These are two of my favorite pieces, but the performances here are utterly bland and un-committed. Perlman merely saws through both with a mechanical, un-inflected proficiency - he often sounds like he's more in a hurry to get home. Ozawa is worse: he virtually sleepwalks his way through both scores, offering very little in the way of true collaboration. The orchestral commentary in both works just sort of wanders by, with little accentuation or inflection. In Perlman's equally bland account of the Stravinsky with Barenboim, the latter at least provided a more detailed and better executed framework than this catatonic effort by Ozawa.
To my ears, no modern version of either work has matched the stunning achievement of Arthur Grumiaux, who recorded both concertos in excellent 1967 stereo sound for Philips (they were coupled on the same LP). In the Berg, Grumiaux was ably accompanied by Igor Markevitch, whereas the Stravinsky was led by Ernest Bour, a champion of modern music who was trained by Scherchen and who succeeded Hans Rosbaud at the SW German Radio. The orchestra in both cases was the Amsterdam Concertgebouw.
Grumiaux was one of the last century's greatest violinists, and his combination of rhythmic zest and soaring lyricism in both works was extraordinary: he was simply a finer musician than the likes of Perlman, Stern, or Zukerman. The Grumiaux Stravinsky Concerto is available in a fine Stravinsky collection on a Philips "two-fer." Unfortunately, the Berg remains in limbo - it is urgently in need of a CD transfer.
There are two old 1930's recordings that remain my interpretive benchmarks in each concerto: Louis Krasner with Anton Webern in the Berg, and Samuel Dushkin with the composer conducting in the Stravinsky. I feel that people who love these pieces should make an effort to find them and hear what is possible in this music.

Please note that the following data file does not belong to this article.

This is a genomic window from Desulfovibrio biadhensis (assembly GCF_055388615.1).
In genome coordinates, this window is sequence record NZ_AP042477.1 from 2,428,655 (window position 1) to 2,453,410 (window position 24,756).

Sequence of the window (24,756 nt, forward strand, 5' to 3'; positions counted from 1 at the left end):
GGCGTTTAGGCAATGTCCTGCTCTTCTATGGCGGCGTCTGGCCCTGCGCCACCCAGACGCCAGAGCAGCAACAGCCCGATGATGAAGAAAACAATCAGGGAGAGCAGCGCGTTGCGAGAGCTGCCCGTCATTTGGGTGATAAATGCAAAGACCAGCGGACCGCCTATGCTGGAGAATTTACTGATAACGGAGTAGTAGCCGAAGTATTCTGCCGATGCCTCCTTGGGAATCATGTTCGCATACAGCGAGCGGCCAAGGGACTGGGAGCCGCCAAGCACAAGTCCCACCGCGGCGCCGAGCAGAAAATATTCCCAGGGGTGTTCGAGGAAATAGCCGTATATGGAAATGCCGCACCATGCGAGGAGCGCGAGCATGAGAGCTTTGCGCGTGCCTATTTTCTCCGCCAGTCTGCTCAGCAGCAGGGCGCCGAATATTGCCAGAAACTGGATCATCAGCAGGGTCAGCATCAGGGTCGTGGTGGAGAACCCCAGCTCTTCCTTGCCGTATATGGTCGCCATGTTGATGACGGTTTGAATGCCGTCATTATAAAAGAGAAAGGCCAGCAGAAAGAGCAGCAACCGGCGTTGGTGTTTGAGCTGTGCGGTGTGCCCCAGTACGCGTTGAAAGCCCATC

Despite crackly, deficient mono sonics, the Berg Concerto from May 1, 1936 on Testament Continuum SBT 1004 is an absolute marvel. Krasner premiered the work a year before in Barcelona with Scherchen conducting. Berg's friend and compatriot Anton Webern was supposed to conduct, but he got cold feet at the last moment about performing his late comrade's final testament. Just listen to the performance on this Testament CD - which Webern DID conduct, with the BBC Symphony - and you will hear what is missing with Perlman and Ozawa. It is deeply inflected and romantically impassioned: the phrasing is simply gorgeous.
The 1935 Paris recording with Dushkin in the Stravinsky can now be heard in a splendid transfer on an Andante CD set. Stravinsky was closer to his roots than would later be the case: he and Dushkin fashion an earthy performance that hails back to ancient Russia itself. Dushkin is an obedient fiddler - he plays his part EXACTLY the way Stravinsky wanted it to be heard. His playing may take some getting used to: the composer insisted on an abandoned, rhapsodic, somewhat swoopy style that makes most contemporary accounts sound bland by comparison. A Columbia Records executive once told me that Stravinsky was so incensed at Isaac Stern being chosen for the stereo re-make that he threatened to break his recording contract. But he later relented, and the result was dreary in comparison with the earlier version.
To conclude: try to hear Grumiaux for the best modern accounts of these magnetic scores. The earlier historic versions are wonderful reminders of truly "living" music: they are a sharp contrast to the sterile, dry-as-toast renderings we usually get these days.